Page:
Teach them the way, pass on the value of diligence.

Obviously, I must use many more English words in each sentence to fully express the idea that the Grapes Words can express in twelve succinct words each sentence.  I will try to keep the English words to a minimum while still maintaining the clearest translation that I am able to.

(…to be continued)

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Tát Nước Đầu Đình

hoa sen

Tát Nước Đầu Đình  is an ancient Vietnamese folk poem whose author has disappeared into the smoky haze of the ages. We know only that it came out of the area around the Gulf of Tonkin (Vịnh Bắc Bộ 北部湾 ) due to the language used.  

It is ageless, timeless, and exquisite in its portrayal of life in the days of gold and glory.  The words are beautiful when read, the sounds are beautiful when uttered, the imagery is beautiful when visualized.  I wanted to share it with everyone.

Tát Nước Đầu Đình

Hôm qua tát nước đầu đình
Bỏ quên cái áo trên cành hoa sen
Em được thì cho anh xin
Hay là em để làm tin trong nhà?
Áo anh sứt chỉ đường tà
Vợ anh chưa có, mẹ già chưa khâu.
Áo anh sứt chỉ đã lâu
Mai mượn cô ấy về khâu cho cùng
Khâu rồi anh sẽ trả công
Ít nữa lấy chồng anh lại giúp cho
Giúp em một thúng xôi vò
Một con lợn béo một vò rượu tăm
Giúp em đôi chiếu em nằm
Đôi chăn em đắp, đôi trằm em đeo
Giúp em quan tám tiền cheo
Quan năm tiền cưới lại đèo buồng cau. ~ anon

Now, I know I do have non-Vietnamese readers out there.  In fact, I am quite certain that 99% of my fair readers are not able to read the Vietnamese language, so I sought to translate the poem as literally as I could because I always feel that the best translations should be the most straightforward and literal translation.  This allows for as little misunderstanding as possible.

Unfortunately, when I poured the entire poem into the Google Translate masher, this is the goey result that came out the other end.

Referred to the First Water

Yesterday referred to the first water
Left a coat on a lotus flower
You are for me please
Or are they to believe in?
Shirt cleft wrong directions
Mother and his wife not yet sewn.
Shirt cleft only long
Mai borrowed her on stage for the same
Stage then he will pay
At least marry him to help
Help me a basket of sticky rice you
A fat pig a martial alcohol
Help you compare me lie
Raising them up, sometimes hundreds of children wearing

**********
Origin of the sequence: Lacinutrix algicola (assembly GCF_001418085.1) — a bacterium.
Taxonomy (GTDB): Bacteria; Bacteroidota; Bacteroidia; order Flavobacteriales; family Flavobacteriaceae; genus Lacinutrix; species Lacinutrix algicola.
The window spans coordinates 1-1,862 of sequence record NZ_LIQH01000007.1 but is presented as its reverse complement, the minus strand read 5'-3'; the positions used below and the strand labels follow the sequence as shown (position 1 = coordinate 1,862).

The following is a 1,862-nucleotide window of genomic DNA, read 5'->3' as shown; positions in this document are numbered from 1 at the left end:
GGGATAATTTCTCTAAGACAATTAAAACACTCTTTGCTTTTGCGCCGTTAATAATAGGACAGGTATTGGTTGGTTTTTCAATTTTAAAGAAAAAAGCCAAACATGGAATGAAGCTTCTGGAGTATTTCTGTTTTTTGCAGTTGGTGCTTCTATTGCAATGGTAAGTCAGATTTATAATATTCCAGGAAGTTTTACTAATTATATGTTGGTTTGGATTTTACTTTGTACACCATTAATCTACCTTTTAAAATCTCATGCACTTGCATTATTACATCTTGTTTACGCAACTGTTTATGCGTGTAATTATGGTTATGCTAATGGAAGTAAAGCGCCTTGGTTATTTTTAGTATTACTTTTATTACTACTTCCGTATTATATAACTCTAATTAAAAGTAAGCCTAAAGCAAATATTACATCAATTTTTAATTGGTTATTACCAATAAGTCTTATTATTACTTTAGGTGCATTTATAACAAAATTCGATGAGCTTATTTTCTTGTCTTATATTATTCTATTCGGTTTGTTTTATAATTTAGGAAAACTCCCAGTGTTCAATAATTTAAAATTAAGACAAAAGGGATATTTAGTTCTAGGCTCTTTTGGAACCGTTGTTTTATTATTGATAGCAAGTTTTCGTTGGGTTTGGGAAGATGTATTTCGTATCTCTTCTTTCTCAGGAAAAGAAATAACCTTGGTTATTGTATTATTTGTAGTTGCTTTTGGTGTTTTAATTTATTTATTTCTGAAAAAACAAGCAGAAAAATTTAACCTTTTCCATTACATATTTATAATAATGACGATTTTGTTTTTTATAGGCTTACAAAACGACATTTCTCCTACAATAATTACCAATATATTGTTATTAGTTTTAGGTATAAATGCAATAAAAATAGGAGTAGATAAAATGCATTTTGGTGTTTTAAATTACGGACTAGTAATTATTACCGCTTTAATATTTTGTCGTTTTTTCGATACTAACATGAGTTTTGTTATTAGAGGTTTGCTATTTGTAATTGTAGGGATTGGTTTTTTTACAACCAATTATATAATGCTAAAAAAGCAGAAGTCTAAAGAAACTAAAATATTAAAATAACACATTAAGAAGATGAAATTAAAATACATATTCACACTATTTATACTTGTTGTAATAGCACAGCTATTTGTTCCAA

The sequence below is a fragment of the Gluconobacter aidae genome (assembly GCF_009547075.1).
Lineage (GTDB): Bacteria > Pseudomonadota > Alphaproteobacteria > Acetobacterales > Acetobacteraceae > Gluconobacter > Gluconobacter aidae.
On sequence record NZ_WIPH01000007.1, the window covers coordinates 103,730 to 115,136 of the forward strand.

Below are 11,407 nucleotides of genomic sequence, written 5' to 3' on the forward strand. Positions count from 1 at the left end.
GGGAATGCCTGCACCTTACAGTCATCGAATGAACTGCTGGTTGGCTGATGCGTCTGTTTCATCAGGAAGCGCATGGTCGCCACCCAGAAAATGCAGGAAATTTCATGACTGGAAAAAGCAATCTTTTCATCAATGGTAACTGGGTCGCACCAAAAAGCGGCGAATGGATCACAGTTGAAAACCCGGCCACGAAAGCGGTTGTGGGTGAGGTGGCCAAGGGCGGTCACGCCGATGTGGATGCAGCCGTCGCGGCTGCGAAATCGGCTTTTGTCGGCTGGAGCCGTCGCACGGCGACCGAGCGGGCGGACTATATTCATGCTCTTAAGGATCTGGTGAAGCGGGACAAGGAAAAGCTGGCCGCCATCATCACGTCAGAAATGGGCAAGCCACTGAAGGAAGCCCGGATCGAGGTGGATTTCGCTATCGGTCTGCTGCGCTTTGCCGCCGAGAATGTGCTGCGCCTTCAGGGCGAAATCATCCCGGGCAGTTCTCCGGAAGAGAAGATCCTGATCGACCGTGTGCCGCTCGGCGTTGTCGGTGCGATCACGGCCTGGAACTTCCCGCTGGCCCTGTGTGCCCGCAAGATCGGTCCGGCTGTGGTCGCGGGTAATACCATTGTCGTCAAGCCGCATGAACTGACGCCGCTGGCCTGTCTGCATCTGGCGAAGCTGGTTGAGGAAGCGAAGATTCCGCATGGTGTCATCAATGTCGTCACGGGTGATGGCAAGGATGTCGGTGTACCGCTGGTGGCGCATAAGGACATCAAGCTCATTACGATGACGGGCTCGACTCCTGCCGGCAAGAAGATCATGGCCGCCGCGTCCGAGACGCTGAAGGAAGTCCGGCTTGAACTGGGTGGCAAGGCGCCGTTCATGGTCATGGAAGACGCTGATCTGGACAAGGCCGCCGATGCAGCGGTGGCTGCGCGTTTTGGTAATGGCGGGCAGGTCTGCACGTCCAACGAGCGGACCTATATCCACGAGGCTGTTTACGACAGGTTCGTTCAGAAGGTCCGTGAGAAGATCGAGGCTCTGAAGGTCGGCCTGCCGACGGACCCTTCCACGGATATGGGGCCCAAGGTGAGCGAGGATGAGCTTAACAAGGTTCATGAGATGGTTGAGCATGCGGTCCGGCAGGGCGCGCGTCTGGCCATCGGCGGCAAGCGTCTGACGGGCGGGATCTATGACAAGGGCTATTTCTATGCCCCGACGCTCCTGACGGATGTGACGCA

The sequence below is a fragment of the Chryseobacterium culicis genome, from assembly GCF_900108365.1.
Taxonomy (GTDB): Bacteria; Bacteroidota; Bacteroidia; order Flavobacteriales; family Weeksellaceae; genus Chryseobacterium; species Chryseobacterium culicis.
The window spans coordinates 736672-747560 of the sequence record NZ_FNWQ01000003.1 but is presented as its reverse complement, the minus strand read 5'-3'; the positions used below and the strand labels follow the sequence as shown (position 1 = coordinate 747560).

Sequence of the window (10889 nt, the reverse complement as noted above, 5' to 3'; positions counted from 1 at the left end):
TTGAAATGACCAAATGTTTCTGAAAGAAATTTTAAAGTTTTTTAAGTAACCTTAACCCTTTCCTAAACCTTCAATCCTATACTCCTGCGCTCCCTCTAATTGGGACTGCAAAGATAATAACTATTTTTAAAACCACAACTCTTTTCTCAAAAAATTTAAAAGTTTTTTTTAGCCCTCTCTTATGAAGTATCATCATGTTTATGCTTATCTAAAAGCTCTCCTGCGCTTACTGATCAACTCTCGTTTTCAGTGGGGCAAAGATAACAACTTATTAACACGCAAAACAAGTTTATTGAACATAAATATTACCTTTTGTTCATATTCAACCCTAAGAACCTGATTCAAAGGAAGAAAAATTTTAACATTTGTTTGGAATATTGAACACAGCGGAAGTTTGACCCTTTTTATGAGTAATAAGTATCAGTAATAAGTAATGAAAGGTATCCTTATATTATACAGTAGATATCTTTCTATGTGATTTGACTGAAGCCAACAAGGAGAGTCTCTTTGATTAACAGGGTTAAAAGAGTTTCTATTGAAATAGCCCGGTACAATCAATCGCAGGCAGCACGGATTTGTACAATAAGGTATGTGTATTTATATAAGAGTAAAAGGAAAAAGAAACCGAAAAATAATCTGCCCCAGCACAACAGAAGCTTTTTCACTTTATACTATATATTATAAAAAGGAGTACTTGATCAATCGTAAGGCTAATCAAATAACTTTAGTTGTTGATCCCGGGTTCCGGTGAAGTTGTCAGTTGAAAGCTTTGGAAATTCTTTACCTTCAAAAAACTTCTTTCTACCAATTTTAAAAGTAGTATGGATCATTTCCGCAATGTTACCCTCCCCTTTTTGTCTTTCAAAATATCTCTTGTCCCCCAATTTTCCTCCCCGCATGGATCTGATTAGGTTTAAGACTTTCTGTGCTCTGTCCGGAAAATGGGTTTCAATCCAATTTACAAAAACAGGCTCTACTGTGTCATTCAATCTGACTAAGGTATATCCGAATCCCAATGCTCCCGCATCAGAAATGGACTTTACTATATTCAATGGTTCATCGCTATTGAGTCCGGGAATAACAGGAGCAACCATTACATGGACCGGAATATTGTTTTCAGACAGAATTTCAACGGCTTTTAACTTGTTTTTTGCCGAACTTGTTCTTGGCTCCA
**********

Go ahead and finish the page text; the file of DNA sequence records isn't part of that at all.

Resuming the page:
Help me cross currency interest
Year wedding money cau chamber Pass.

It was impressive, how awkward and intelligible the translation was.  No choice, I was going to have to try and translate it somehow.  It could not be a literal translation because that is what Google Translate does best, and its best is by no means acceptable when it comes to a poem.  So here goes, a test to how well I can translate context and depth of brevity without sacrificing too much of the literal meaning behind the work of art.

anime girl 78

 

Water Fetching

Last night when fetching water
I left my shirt on a lotus flower                               (1)
If you should find it, please return
Unless you make it your concern                             (2)
My shirt, it has a tear
For lack of wife, or mother to repair                        (3)
My shirt, still torn, and still I wear
Would that I find someone who cares                      (4) 
Repay the debt, on this I swear
That when she marries I will send
To help her with a ton of sweet rice
With suckling pig, and jugs of wine                     (5)
To help her get to bed and then
with coverlets for her body,
and jewels for her hair
I’ll Help her with her dowry fare
With wedding costs, areca nuts and betel ware         (6) 

 

laughing girl

LOL

What a horrid translation!!!

I do understand, believe me, the oddness of the wording.  Given today’s standards of courtship and how the modern world utilizes the tools at hand to convey romance, it would seem then, that the most romantic thing a modern girl can get is a text message in the early morning that she is beautiful.

Well, they didn’t have cell phones back then.  In fact, as this poem indicates, they didn’t even have running water.

1)  Back in the old days, folks to to a well or a spring to fetch water for the next day’s use.  This is why we know this poem is really ancient because by mid-twentieth century, pretty much everyone had running water and a sewage system.